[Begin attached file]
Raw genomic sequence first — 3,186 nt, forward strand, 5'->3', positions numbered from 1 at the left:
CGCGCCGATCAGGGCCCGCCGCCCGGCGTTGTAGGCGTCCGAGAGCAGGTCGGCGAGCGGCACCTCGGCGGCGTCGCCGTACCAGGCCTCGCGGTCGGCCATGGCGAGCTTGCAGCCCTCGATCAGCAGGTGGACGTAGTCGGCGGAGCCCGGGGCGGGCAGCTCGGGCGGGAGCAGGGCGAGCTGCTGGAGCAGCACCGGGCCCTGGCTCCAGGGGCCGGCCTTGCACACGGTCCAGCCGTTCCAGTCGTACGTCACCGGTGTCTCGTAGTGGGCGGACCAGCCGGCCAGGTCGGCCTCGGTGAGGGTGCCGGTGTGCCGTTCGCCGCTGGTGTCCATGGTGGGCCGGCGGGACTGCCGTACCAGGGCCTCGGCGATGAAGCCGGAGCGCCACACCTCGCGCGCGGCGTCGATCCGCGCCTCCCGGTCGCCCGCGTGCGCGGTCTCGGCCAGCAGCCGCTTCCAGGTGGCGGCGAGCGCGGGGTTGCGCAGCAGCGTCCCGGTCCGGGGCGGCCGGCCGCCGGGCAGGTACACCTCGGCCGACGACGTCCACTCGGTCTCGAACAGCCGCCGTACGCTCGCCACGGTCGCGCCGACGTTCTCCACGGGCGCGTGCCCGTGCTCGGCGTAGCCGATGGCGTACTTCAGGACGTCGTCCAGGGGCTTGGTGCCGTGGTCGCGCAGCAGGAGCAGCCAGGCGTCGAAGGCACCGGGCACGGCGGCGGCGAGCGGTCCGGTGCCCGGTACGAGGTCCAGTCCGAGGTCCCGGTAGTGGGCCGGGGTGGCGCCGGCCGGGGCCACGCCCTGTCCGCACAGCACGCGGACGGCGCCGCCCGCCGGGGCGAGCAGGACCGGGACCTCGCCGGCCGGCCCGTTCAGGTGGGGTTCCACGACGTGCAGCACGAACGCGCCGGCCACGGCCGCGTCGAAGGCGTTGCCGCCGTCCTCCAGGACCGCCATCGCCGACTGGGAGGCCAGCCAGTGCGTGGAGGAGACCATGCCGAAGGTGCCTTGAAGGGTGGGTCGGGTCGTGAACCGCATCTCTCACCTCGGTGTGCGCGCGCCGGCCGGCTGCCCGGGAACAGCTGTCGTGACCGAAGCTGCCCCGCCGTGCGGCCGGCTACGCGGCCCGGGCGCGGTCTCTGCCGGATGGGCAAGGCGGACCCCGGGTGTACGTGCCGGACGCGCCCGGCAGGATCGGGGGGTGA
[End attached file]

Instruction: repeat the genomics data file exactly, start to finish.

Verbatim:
Raw genomic sequence first — 3,186 nt, forward strand, 5'->3', positions numbered from 1 at the left:
CGCGCCGATCAGGGCCCGCCGCCCGGCGTTGTAGGCGTCCGAGAGCAGGTCGGCGAGCGGCACCTCGGCGGCGTCGCCGTACCAGGCCTCGCGGTCGGCCATGGCGAGCTTGCAGCCCTCGATCAGCAGGTGGACGTAGTCGGCGGAGCCCGGGGCGGGCAGCTCGGGCGGGAGCAGGGCGAGCTGCTGGAGCAGCACCGGGCCCTGGCTCCAGGGGCCGGCCTTGCACACGGTCCAGCCGTTCCAGTCGTACGTCACCGGTGTCTCGTAGTGGGCGGACCAGCCGGCCAGGTCGGCCTCGGTGAGGGTGCCGGTGTGCCGTTCGCCGCTGGTGTCCATGGTGGGCCGGCGGGACTGCCGTACCAGGGCCTCGGCGATGAAGCCGGAGCGCCACACCTCGCGCGCGGCGTCGATCCGCGCCTCCCGGTCGCCCGCGTGCGCGGTCTCGGCCAGCAGCCGCTTCCAGGTGGCGGCGAGCGCGGGGTTGCGCAGCAGCGTCCCGGTCCGGGGCGGCCGGCCGCCGGGCAGGTACACCTCGGCCGACGACGTCCACTCGGTCTCGAACAGCCGCCGTACGCTCGCCACGGTCGCGCCGACGTTCTCCACGGGCGCGTGCCCGTGCTCGGCGTAGCCGATGGCGTACTTCAGGACGTCGTCCAGGGGCTTGGTGCCGTGGTCGCGCAGCAGGAGCAGCCAGGCGTCGAAGGCACCGGGCACGGCGGCGGCGAGCGGTCCGGTGCCCGGTACGAGGTCCAGTCCGAGGTCCCGGTAGTGGGCCGGGGTGGCGCCGGCCGGGGCCACGCCCTGTCCGCACAGCACGCGGACGGCGCCGCCCGCCGGGGCGAGCAGGACCGGGACCTCGCCGGCCGGCCCGTTCAGGTGGGGTTCCACGACGTGCAGCACGAACGCGCCGGCCACGGCCGCGTCGAAGGCGTTGCCGCCGTCCTCCAGGACCGCCATCGCCGACTGGGAGGCCAGCCAGTGCGTGGAGGAGACCATGCCGAAGGTGCCTTGAAGGGTGGGTCGGGTCGTGAACCGCATCTCTCACCTCGGTGTGCGCGCGCCGGCCGGCTGCCCGGGAACAGCTGTCGTGACCGAAGCTGCCCCGCCGTGCGGCCGGCTACGCGGCCCGGGCGCGGTCTCTGCCGGATGGGCAAGGCGGACCCCGGGTGTACGTGCCGGACGCGCCCGGCAGGATCGGGGGGTGA